Lunedi Lunacy

Obviously satirist Tom Lehrer and I have conflicting ideas of what constitutes an Irish ballad. Mine is rather homey and frankly with a touch of the parochial. His smacks more of the Deidre of the Sorrows school of story telling so beloved of the ilk of that McKennitt person.

While listening to this little ditty I thought about a few of the “ballads” that are thought of as being part of the Irish canon. That one about Lord Randall who arrives home “sick to the heart and fain would lie down”. You have to wonder if his loving mother had tended to him rather than playing Q&A and bad-mouthing his sweetheart like every Irish mother to this day, would he have lived to a ripe old age? And that one about the Lady who follows the “whistling gypsy rover” – well doesn’t he just turn out to be a King in disguise. Bloody hell that’s the plot of ever Viennese operetta from Die Schmetterlingsprinzessin onward. How the hell do you explain that? Ah well obviously these are questions for serious musicologists and I will leave it to them.

March 18 is Goddess of Fertility Day – perhaps a day when, should you not wish to be supporting someone until they finally leave home at 28, abstinence should be observed.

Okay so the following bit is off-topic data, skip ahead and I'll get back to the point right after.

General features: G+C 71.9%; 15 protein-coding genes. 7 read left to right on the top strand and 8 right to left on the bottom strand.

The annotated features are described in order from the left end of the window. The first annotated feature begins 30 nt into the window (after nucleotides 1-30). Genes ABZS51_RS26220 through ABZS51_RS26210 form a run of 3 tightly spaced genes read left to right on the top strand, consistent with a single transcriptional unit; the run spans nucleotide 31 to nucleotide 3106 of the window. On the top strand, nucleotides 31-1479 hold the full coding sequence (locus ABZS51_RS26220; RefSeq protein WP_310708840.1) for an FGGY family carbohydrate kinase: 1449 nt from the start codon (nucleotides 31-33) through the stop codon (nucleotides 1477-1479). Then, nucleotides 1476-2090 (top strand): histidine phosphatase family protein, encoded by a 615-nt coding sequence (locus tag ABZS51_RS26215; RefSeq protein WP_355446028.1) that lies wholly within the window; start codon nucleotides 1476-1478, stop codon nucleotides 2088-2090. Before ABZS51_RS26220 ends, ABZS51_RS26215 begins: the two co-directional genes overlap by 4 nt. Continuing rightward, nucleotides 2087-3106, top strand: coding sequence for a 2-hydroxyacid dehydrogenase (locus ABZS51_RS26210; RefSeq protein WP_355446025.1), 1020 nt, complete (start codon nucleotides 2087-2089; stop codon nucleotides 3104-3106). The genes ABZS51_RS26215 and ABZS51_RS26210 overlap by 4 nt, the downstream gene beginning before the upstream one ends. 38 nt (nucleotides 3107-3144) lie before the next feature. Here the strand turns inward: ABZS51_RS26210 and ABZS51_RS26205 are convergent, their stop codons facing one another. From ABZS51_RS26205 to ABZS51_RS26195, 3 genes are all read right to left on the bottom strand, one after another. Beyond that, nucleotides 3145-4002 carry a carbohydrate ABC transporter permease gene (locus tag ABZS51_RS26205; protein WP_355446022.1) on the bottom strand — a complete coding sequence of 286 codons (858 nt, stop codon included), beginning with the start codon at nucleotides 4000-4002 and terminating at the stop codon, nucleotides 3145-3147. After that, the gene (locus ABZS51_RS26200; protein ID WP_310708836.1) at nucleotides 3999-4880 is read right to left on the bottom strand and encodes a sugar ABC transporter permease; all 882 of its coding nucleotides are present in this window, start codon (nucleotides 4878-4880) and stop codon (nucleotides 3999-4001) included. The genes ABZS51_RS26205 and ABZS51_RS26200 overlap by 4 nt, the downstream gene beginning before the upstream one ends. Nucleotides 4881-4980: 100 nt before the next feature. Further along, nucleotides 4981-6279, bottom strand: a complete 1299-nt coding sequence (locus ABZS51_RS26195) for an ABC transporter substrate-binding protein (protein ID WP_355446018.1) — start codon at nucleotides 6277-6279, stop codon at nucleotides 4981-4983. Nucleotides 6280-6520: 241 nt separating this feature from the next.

Author: Willym

A senior with the heart of a young'un

4 thoughts on “Lunedi Lunacy”

  1. I remember being quite fond of Mr. Lehrer. When I played the piano I could do some of his work. I bet I still know all the lyrics.

Leave a Reply

Fill in your details below or click an icon to log in:

WordPress.com Logo

You are commenting using your WordPress.com account. Log Out /  Change )

Google photo

You are commenting using your Google account. Log Out /  Change )

Twitter picture

You are commenting using your Twitter account. Log Out /  Change )

Facebook photo

You are commenting using your Facebook account. Log Out /  Change )

Connecting to %s